As with all the children I work with, I requested that a parent (or significant caretaker) join in the lessons. Not only are parents the experts on their child. The lessons give them another way to relate to their child, and they can do additional work with the child between lessons. Occasionally, though, the presence of the parent distracts the child from learning. In those cases I start by working only with the child and then gradually involve the parent.

In my first lesson with Sam I made gridlines on a notebook-sized piece of paper, resulting in a 7-row by 10-column matrix.

After placing a few A's on the first line, B's on the second, down to G on the last line, I asked Sam if he would like to continue. Eager to do so, he quickly took the paper and started filling in the blank spaces with letters. Many people on the autism spectrum have a strong need for order and completion. A piece of paper that looked like this:
soon looked like this:

Sam's need for order and completion enabled him to complete an assigned task, and in the process work on fine-motor control and penmanship. Arranging his environment to take advantage of this characteristic worked much better than treating this need for order and completion as aberrant behavior.

Later on during the lesson, I started cutting the individual squares from the piece of paper and then passed the job over to an eager Sam. While he worked on this project, I drew a treble clef and staff on a larger piece of paper along with a lighter dashed line for middle C. Then I drew a B on the middle line and asked Sam if he knew where C went. He responded with an anxiety-filled "no!" I drew the letter in the space above the B. A query about where D belonged elicited the same response. I now asked if Sam could just guess where the letter D might go. Now he answered correctly, and I had him writing the letters in the right places on the staff. With the letter placements marked out, Sam was now able to place those lettered squares he previously cut out onto the staff in the right locations upon my request.

Soon we were spelling words such as "bag," "dad," "eat," and "ace," followed by simple songs such as "Twinkle, Twinkle Little Star" and "Mary Had a Little Lamb," which I then played on a musical recorder.

Shortly thereafter we ran out of space on that sheet of paper and it was time to make another sheet of staff paper. Sam's anxiety rose dramatically at my request that he draw the staff lines and the treble clef this time. However, his reluctance melted away just as quickly when I offered him assistance in drawing.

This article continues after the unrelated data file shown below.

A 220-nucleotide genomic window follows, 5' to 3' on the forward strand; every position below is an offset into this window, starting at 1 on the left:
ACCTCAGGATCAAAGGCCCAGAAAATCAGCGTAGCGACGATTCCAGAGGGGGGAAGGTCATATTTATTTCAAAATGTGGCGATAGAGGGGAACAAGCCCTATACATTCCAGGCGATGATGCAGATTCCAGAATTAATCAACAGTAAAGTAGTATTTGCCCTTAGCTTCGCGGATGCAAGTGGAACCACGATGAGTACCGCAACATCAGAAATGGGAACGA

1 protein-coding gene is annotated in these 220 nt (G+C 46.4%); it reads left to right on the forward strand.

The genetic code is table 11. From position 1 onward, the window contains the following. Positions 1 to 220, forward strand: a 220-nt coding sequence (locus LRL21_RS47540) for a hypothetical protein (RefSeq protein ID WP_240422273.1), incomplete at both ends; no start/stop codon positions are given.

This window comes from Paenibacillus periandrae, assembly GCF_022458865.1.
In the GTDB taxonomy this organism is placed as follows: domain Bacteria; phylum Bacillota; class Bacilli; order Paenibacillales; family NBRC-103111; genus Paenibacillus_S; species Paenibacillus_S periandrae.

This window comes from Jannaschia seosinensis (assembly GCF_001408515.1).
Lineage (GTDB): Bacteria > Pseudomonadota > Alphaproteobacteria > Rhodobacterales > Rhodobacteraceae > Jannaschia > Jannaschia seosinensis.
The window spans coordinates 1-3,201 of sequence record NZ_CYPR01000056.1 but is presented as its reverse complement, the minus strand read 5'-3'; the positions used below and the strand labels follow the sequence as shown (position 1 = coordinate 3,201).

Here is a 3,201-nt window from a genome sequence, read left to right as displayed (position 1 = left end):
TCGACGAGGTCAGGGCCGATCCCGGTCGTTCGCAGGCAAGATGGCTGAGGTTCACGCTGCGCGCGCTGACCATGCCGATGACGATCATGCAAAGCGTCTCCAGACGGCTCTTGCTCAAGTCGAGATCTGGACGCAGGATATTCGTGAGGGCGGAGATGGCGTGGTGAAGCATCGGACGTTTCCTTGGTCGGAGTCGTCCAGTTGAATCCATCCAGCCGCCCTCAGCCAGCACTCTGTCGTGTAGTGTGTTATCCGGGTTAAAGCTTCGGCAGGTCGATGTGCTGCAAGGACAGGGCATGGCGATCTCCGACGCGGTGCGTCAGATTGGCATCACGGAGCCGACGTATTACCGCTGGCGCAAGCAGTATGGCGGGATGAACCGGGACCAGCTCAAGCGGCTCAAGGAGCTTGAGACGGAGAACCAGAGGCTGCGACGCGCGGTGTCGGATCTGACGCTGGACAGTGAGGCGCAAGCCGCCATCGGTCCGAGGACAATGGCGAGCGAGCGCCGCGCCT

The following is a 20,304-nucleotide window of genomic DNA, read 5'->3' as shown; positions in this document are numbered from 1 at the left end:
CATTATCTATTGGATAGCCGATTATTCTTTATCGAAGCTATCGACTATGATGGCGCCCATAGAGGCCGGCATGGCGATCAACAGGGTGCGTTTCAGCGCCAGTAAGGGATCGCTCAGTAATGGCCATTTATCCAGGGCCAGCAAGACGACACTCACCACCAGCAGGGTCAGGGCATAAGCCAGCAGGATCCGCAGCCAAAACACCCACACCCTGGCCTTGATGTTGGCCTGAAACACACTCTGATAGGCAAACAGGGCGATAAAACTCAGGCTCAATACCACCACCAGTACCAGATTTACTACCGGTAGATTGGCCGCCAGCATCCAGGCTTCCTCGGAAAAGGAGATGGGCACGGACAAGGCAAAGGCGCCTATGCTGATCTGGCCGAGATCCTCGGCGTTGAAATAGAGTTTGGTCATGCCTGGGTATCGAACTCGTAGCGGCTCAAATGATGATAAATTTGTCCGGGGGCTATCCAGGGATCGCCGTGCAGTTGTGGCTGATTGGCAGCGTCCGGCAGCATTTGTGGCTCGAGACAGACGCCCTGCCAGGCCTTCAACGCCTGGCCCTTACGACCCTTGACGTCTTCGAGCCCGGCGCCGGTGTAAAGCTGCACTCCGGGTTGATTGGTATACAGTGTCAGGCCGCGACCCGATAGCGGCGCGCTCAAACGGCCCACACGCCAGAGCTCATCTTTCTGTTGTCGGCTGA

During the second lesson, we progressed to writing the note letters on yellow Post-It notes and sticking them on both the staff paper and the piano keyboard. As Sam began to play "Hot Cross Buns," at first with the yellow stickies bearing note names and then without, his mother was so overwhelmed with emotion that she broke down in tears. Sam looked over at her and with just a bit of nudging from me gave his mother a big hug. Who said that those with Asperger syndrome are emotionless?

It appeared that Sam was very anxious about failing at tasks. When he understood that he was in a safe environment without penalties for making mistakes, he did very well. I suspect that Sam's behavioral challenges in school were a result of not feeling safe academically. During my first lesson with Sam, much of the conversation centered on his concern for what an F grade meant and that it was not good to get such a grade. But the next time I saw Sam, there was no mention of grades.

Sometimes Sam would immediately reject a request with "no!" only to commence the task a few seconds later. Perhaps his "no!" was in reality a bid for more processing time. Other than easily being overwhelmed with anxiety over failing, Sam seems to enjoy the continuing sessions and is a pleasure to work with.

By placing the notes on this staff in this manner, Sam learned how to read music and apply it to a piano keyboard. The difference between this approach and traditional music education is that the primary goal of decoding musical notation was incidental to the activity from Sam's point of view. In other words, a more traditional way to teach music would involve spending a lot of time sitting in a chair, explaining and showing Sam the names for the lines of the staff, notes, and their relationships. Using a kinesthetic approach engaged Sam in the creation of his own learning materials, which served to reinforce the physical activities of putting the notes in the right place on the staff, followed by placing them on the piano keyboard. For people on the autism spectrum, it seems important for the physical aspect of the body to be in order before attending to the emotional and cognitive aspects. Additionally, by assisting in the creation of his own resources, Sam probably felt ownership of the learning materials and the activity. I was able to work with him not only on music, but on communication, taking turns, and fine-motor control.

When the time comes for Sam to get his first piano book, he will have a good background in the musical concepts presented in the text, having already ascended the initial learning curve involved in reading, understanding, and converting notation to music on the piano keyboard. He also now has a skill that will help him to interact with others. Perhaps the school that rejected Sam was too low functioning for him.
- Shore, Stephen, Screening, The language of music: working with children on the autism spectrum; Journal of Education; 2002; Vol. 183; Issue 2.

Personal Reflection Exercise #8
The preceding section contained information about using music to work with autistic children.    Write three case study examples regarding how you might use the content of this section in your practice.

Online Continuing Education QUESTION 22
Why do many children with autism not respond to a verbal request but suddenly become aware of your existence if you touch them? Record the letter of the correct answer the CEU Answer Booklet.